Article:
The debate over whether Virat Kohli should open the batting in T20 cricket will rage on. Here we consider his record and stats as an opener inc. his average, strike rate, record in the powerplay and the influence that Kohli opening the batting has on his team as a whole.
Let’s begin with the top line stats for Kohli as an opener in T20 cricket – this includes T20i and IPL matches that Kohli has played in.
|Innings as an opener||71|
|Average as an opener||46.24|
From the outset we can see that Virat Kohli’s record as an opener in T20 cricket is impressive and his average is certainly a lot higher than that when he bats in any other position. The vast majority of the games that he has played as an opener have come in the IPL for Royal Challengers Bangalore while for India he has played the role only 8 times and until he opened for his team vs England on 20th March 2021, he hadn’t opened the batting for his country for almost 3 years going back to a T20 game vs Ireland in 2018 when he was dismissed for just 9.
Those who argue that Kohli should open the batting in T20 cricket will point to his ability to score big when leading from the front.
|Career 100s / 50s||5 / 67|
|Opening 100s / 50s||5 / 18|
As you can see, all 5 of Kohli’s T20 centuries have come when he opens the batting. He passess the 50 run mark once every 3.09 innings as an opener compared to once every 3.86 innings when he doesn’t open. These stats are probably not that surprising given that in any limited overs format, batsmen coming in higher up the order will have a greater opportunity to build an innings and make a big score.
Strike rate is all important in T20 cricket and particularly so during the powerplay. Below is Kohli’s record as an opener in that regard.
|Career Strike Rate||133.54|
|Strike Rate Opening the batting||139.76|
|Career Powerplay Strike Rate*||115.06|
|Powerplay Strike Rate when Opening*||124.44|
Time at the crease undoubtedly contributes to Kohli’s ability to score faster during the later stages of a T20 innings and therefore in that regard allowing him to open the batting makes sense. Still his strike rate, particularly in the powerplay, as an opening batsman is not spectacular.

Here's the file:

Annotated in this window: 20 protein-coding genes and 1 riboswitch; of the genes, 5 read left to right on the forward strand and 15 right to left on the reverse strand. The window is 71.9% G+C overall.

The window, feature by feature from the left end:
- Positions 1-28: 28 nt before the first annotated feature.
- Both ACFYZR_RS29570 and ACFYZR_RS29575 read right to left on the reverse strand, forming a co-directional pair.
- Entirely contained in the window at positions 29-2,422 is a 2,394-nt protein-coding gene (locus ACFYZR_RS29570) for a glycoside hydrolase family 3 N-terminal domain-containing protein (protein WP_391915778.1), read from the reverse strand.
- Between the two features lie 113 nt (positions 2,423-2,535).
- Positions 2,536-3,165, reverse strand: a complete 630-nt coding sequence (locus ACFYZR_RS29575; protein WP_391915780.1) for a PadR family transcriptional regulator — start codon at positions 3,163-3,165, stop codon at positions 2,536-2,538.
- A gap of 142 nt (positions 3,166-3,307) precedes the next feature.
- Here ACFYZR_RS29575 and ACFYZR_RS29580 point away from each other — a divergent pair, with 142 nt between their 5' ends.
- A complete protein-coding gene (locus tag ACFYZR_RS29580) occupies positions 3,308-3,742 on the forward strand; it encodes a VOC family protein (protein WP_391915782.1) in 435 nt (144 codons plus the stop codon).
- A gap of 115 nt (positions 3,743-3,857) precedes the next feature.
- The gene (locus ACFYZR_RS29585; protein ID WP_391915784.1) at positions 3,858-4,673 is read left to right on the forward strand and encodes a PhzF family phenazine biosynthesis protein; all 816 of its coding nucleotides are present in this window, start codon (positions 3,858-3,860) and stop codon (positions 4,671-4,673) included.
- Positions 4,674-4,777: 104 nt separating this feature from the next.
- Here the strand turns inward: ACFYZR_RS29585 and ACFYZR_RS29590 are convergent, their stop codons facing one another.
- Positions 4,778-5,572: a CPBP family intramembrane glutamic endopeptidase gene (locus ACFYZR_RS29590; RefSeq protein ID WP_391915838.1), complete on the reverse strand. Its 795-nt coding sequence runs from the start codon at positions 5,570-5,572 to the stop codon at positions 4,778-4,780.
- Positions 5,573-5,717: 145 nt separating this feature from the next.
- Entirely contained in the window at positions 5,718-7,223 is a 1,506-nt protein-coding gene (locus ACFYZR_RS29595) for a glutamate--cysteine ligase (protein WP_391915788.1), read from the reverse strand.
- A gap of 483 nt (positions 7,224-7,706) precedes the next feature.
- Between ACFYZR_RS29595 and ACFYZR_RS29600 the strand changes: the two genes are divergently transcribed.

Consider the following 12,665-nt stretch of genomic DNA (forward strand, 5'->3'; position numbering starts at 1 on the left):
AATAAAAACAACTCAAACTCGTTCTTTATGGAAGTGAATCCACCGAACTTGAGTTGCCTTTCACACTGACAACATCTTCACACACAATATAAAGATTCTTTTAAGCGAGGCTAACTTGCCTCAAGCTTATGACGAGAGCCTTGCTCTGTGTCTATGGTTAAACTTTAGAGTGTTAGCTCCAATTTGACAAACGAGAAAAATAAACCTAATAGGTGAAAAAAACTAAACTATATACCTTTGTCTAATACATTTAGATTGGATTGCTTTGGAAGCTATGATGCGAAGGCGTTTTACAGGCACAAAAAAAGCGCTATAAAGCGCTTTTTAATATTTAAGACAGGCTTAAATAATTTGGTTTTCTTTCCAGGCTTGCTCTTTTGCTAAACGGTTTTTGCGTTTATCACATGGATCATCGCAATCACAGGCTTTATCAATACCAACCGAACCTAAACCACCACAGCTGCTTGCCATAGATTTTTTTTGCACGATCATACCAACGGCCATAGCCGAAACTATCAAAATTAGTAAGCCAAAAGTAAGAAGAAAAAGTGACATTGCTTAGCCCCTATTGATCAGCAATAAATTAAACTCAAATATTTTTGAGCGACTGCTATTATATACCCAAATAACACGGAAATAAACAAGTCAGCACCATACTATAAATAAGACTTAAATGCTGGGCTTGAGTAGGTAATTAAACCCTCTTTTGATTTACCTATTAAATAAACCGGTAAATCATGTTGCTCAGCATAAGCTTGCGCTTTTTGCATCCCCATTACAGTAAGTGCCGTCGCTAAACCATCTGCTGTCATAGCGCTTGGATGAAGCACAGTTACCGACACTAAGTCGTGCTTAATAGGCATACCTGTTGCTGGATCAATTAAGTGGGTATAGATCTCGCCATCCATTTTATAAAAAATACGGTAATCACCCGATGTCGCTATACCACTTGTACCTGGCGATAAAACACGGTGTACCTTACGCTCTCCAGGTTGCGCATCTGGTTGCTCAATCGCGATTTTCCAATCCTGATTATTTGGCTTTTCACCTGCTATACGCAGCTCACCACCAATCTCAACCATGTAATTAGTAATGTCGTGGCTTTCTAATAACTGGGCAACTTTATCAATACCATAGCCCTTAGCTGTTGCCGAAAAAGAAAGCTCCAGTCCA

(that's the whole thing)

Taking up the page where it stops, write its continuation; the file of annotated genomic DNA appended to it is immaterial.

To put that into context let’s look at the powerplay strike rates of other established opening batsmen in T20 cricket. As Kohli hasn’t played many games as an opening batsman in T20i cricket for us to make a fair comparison , we’ll only be considering his powerplay run rate opening the batting in the IPL v the other 10 most prolific opening batsmen who are still playing in the tournament.
|Batsman||Strike Rate in the Powerplay as an opener|
|Q de Kock||131.30|
|F du Plessis||130.98|
Of the 10 other players playing in IPL 2021 who have scored the most runs opening the batting, all of them have a better strike rate than Kohli during the powerplay with the exception of Ajinke Rahane, a player who has pretty much been deemed surplus to requirement at the highest levels of T20 cricket and is unlikely to be opening the batting for Delhi this year.
A higher strike rate by opening batsmen in the powerplay is usually driven by hitting boundaries while the field is up. Kohli’s record as an opener in T20 cricket (IPL only) in this regard is shown below
|Balls per 4 hit in the powerplay||6.84|
|Balls per 6 hit in the powerplay||29.48|
|Balls per boundary (4 or 6) in the powerplay||5.55|
Kohli the opener in T20 cricket hits a boundary about once every over that he faces in the powerplay. Again, let’s see how that compares with his peers in the IPL
|Batsman||Balls per boundary (4 or 6) in the powerplay|
|F du Plessis||4.90|
|Q de Kock||4.96|
As we can see from the above table, every single one of the 10 other most prolific opening batsmen still playing in the IPL scores a boundary (4 or 6) more often than Kohli does during the powerplay.